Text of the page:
Ann Coulter's How to Talk to a Liberal (If You Must)

Tuesday, October 05, 2004

I currently have on request to receive a copy of Ann Coulter's How to Talk to a Liberal (If You Must), so expect a complete and full review when it arrives at my doorstep.

I was able to obtain the first chapter and the book looks promising, which I wasn't able to say for her previous works I didn't much care for because all they did was repeat similar mantras. You have to be a major Clinton-hater to trench though either High Crimes or Slander.

But unlike her case for Joe McCarthy in her formerly most recent book, Treason, How to Talk deals with our modern society today and what (as she sees it) is wrong with liberals. When she's not trading jabs with Michael Moore and Al Franken, Coulter comes off quite personal in the first chapter of the book and from what I can see should be a practical read for moderates wanting a good comparison of the two major ideologies - from a rather conservative point of view of course.

How to Talk opens with a brief glimpse of how liberals use devious tactics to win arguments against conservatives. Their biggest weapon: Hollywood.

From page 2:

Michael Moore put a microphone in Republican Congressman Mark Kennedy's face and asked for his help getting members of Congress to send their own family members to fight the war on terror. Kennedy replied that he would love to and that he already had two nephews in the military, one on his way to Afghanistan. Moore's documentary shows Kennedy's image - but cuts his answers from the film.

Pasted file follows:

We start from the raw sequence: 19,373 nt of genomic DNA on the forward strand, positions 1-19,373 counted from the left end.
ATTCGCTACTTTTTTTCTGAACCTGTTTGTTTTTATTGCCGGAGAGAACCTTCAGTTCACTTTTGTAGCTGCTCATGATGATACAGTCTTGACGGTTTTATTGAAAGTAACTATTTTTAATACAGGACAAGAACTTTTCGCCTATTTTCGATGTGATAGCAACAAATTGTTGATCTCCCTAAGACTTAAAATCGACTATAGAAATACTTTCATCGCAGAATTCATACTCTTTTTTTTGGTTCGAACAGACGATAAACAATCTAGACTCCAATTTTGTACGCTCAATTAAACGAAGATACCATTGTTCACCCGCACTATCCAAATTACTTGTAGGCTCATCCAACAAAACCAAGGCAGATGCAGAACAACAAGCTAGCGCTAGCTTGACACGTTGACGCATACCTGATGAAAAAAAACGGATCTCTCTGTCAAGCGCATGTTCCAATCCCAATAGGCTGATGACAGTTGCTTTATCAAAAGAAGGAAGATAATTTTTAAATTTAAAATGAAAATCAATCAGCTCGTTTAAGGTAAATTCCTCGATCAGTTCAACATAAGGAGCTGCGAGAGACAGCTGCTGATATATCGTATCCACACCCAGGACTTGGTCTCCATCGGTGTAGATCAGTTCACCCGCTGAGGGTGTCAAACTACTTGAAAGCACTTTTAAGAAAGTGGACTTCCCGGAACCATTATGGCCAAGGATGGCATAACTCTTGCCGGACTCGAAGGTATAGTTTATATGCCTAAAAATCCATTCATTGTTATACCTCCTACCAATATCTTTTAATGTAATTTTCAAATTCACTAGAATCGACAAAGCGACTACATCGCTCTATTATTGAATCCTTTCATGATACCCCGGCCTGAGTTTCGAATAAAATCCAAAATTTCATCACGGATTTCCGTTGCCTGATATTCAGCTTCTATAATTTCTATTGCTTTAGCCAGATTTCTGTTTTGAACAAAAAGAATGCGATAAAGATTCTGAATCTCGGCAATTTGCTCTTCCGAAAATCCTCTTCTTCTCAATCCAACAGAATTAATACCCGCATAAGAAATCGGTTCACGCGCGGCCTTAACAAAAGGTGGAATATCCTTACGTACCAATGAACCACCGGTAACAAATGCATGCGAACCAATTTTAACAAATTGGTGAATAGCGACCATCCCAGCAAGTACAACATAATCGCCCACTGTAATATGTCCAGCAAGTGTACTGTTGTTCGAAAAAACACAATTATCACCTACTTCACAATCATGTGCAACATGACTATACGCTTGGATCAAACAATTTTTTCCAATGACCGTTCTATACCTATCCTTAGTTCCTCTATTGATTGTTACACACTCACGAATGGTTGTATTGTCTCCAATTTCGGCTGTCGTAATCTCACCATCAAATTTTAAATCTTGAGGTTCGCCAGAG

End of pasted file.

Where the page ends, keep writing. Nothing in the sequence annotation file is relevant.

But it isn't just in the movies where liberals inflict their rhetoric on mass audiences. On page 3 she observes that liberal blather also exists in television with a point I can appreciate:

The only policemen in the universe who are not aware that "cop-killer" bullets have never killed a cop are the ones on Law & Order

The nuance does get stale by page 4 however when she attributes a liberal bias to a list of Hollywood movies. Besides, who on this planet took The Day After Tomorrow seriously? Heck, I gave it a good review despite its ridiculousness.

The book looks promising based on the first chapter and this is the first time I have been able to say that about a Coulter book. I didn't care about the evilness of Bill Clinton and wasn't concerned about a senator who lived and died before Coulter was even born. But How to Talk to a Liberal is practical whether you agree with her or not. If/when I receive the book I will give it a full and complete review. For now I'll leave with this enticing line from page 17:

I've included columns too hot to be published until now - along with the editors' rejections…These are bootlegs, never-released columns, NC-17 versions, lost classics, remixes, extended-play versions, and the director's cut.